Demand Response Promises More Competition and Reliability
Under a demand response system, customers could reduce their usage in response to signals such as a spike in prices or a threat to grid reliability. The response to such scenarios might entail “delaying the start of appliances or air conditioning, dimming lights or turning off factory machines,” Hartman writes
Unfortunately, flaws in DR implementation – including unfair compensation rates and the supply-side treatment codified by Federal Energy Regulatory Commission policies – have often limited its effectiveness in certain real-world applications. Nonetheless, if correctly applied, DR holds immense promise to increase the efficiency of electric systems around the country.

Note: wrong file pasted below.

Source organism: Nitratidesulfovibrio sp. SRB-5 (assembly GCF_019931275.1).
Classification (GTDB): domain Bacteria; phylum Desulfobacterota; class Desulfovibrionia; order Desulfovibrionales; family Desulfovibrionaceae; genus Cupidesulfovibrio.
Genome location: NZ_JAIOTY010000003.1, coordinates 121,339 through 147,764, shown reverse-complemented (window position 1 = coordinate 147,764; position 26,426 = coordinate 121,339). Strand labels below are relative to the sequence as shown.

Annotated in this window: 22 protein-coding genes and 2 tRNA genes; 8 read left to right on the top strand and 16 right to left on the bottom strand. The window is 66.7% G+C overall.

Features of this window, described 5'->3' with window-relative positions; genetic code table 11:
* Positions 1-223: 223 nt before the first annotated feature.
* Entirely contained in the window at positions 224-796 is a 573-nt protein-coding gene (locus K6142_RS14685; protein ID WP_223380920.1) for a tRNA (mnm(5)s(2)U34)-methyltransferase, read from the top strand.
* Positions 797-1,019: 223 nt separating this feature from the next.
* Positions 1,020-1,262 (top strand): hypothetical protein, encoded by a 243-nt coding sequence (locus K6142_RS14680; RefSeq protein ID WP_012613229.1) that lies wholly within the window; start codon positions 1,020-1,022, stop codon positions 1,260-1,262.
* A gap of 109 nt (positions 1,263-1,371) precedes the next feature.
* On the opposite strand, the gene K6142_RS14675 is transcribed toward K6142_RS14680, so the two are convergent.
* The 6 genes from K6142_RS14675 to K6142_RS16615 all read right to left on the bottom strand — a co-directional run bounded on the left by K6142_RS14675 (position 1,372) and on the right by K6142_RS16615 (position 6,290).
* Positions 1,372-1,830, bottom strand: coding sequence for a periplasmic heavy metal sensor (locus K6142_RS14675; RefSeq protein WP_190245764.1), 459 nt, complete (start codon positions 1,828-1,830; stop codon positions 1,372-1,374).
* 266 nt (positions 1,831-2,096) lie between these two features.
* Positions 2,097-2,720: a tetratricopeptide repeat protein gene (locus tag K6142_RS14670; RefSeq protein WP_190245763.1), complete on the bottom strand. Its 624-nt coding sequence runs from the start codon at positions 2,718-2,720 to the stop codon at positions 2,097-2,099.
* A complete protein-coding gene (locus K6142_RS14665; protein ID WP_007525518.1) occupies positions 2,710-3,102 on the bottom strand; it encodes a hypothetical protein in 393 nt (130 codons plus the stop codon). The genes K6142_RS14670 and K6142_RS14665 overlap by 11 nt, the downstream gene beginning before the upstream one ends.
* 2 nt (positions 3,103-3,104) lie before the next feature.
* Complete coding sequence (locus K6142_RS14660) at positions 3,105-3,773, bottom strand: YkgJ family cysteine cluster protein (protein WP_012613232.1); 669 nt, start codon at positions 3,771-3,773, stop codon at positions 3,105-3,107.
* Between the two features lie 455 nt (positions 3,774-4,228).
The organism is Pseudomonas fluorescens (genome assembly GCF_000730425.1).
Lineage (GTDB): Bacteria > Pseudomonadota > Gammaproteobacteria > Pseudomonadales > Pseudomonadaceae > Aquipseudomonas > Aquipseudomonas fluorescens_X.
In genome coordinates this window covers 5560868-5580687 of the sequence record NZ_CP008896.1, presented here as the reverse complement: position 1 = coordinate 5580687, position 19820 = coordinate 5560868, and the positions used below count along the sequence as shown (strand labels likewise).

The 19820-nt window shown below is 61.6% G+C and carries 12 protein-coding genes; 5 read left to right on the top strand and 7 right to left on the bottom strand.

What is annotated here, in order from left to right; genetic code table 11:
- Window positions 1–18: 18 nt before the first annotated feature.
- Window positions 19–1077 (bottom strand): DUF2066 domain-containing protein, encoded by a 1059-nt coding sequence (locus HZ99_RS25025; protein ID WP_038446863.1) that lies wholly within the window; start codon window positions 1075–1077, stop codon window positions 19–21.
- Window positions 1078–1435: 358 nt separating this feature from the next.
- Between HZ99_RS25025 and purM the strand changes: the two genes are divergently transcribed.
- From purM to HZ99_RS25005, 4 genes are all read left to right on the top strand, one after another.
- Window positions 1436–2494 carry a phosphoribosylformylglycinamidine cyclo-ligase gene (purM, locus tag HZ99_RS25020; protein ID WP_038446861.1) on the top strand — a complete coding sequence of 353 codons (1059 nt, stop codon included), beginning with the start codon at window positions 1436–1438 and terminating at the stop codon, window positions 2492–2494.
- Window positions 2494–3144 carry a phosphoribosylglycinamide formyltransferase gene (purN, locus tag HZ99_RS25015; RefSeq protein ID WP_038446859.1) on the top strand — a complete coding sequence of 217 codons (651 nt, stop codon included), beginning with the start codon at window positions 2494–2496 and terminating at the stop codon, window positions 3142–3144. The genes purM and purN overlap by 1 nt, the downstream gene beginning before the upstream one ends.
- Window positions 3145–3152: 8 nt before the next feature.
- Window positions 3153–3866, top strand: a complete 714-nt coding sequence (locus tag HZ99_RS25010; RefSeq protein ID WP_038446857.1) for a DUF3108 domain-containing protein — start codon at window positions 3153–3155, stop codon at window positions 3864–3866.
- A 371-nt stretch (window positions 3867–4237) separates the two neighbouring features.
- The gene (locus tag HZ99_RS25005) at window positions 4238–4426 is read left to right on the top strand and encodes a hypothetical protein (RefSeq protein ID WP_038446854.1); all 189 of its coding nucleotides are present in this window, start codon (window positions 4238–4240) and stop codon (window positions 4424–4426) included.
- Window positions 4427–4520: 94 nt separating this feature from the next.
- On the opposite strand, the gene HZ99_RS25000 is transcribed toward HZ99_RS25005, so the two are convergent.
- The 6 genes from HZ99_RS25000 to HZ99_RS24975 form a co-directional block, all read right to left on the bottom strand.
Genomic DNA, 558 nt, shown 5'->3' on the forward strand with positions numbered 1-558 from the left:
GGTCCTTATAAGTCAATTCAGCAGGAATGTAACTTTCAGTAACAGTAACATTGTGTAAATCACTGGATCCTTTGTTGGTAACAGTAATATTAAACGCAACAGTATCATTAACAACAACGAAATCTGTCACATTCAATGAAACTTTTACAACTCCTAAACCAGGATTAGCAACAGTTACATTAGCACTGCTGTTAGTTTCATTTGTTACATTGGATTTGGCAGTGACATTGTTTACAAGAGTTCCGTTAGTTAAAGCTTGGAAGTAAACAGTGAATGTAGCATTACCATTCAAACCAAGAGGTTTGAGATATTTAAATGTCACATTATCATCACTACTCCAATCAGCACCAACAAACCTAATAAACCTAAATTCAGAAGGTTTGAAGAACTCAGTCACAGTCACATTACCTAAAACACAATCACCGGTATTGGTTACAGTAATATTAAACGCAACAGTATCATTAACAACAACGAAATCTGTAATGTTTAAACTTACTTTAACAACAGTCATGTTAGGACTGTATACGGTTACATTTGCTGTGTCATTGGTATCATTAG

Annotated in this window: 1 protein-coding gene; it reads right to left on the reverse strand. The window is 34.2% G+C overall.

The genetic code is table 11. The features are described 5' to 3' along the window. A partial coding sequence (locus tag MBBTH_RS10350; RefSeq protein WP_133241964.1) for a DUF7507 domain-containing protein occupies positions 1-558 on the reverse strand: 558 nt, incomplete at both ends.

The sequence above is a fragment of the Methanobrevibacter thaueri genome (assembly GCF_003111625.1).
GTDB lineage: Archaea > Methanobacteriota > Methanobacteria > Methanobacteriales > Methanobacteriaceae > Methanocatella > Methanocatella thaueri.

“The greatest value of DR is in reducing the need for costly infrastructure investments. Power plants and transmission systems are capital-intensive and must be sized to meet peak demand,” writes Hartman. “Peak demand rarely is realized, so these large expenses support infrastructure that is used infrequently. DR can reduce peak demand and avoid those expenses. It also can help reduce the need for investments in backup generation that support the integration of renewable energy sources with variable output, like wind and solar.”